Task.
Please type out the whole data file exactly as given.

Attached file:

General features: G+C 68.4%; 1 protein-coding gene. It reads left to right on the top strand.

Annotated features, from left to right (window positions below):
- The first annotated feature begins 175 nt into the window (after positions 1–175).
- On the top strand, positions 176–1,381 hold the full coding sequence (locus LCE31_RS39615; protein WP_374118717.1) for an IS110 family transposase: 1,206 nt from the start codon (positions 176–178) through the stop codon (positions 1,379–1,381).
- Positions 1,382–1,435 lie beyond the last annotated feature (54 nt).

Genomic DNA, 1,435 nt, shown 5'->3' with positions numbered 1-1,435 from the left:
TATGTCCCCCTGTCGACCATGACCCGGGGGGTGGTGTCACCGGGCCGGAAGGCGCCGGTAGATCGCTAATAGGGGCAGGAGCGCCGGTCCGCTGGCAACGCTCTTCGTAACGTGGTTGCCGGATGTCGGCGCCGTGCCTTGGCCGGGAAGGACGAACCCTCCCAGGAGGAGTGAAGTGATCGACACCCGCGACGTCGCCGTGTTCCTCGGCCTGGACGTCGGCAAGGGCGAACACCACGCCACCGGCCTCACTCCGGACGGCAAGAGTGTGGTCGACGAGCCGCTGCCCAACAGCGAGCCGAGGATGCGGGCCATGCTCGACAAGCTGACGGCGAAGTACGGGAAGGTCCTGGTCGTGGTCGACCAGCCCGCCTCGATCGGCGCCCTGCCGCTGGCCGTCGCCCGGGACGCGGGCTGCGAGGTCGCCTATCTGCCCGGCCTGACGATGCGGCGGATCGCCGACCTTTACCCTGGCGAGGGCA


General features: G+C 68.4%; 1 protein-coding gene. It reads left to right on the top strand.

Annotated features, from left to right (window positions below):
- The first annotated feature begins 175 nt into the window (after positions 1–175).
- On the top strand, positions 176–1,381 hold the full coding sequence (locus LCE31_RS39615; protein WP_374118717.1) for an IS110 family transposase: 1,206 nt from the start codon (positions 176–178) through the stop codon (positions 1,379–1,381).
- Positions 1,382–1,435 lie beyond the last annotated feature (54 nt).

Genomic DNA, 1,435 nt, shown 5'->3' with positions numbered 1-1,435 from the left:
TATGTCCCCCTGTCGACCATGACCCGGGGGGTGGTGTCACCGGGCCGGAAGGCGCCGGTAGATCGCTAATAGGGGCAGGAGCGCCGGTCCGCTGGCAACGCTCTTCGTAACGTGGTTGCCGGATGTCGGCGCCGTGCCTTGGCCGGGAAGGACGAACCCTCCCAGGAGGAGTGAAGTGATCGACACCCGCGACGTCGCCGTGTTCCTCGGCCTGGACGTCGGCAAGGGCGAACACCACGCCACCGGCCTCACTCCGGACGGCAAGAGTGTGGTCGACGAGCCGCTGCCCAACAGCGAGCCGAGGATGCGGGCCATGCTCGACAAGCTGACGGCGAAGTACGGGAAGGTCCTGGTCGTGGTCGACCAGCCCGCCTCGATCGGCGCCCTGCCGCTGGCCGTCGCCCGGGACGCGGGCTGCGAGGTCGCCTATCTGCCCGGCCTGACGATGCGGCGGATCGCCGACCTTTACCCTGGCGAGGGCA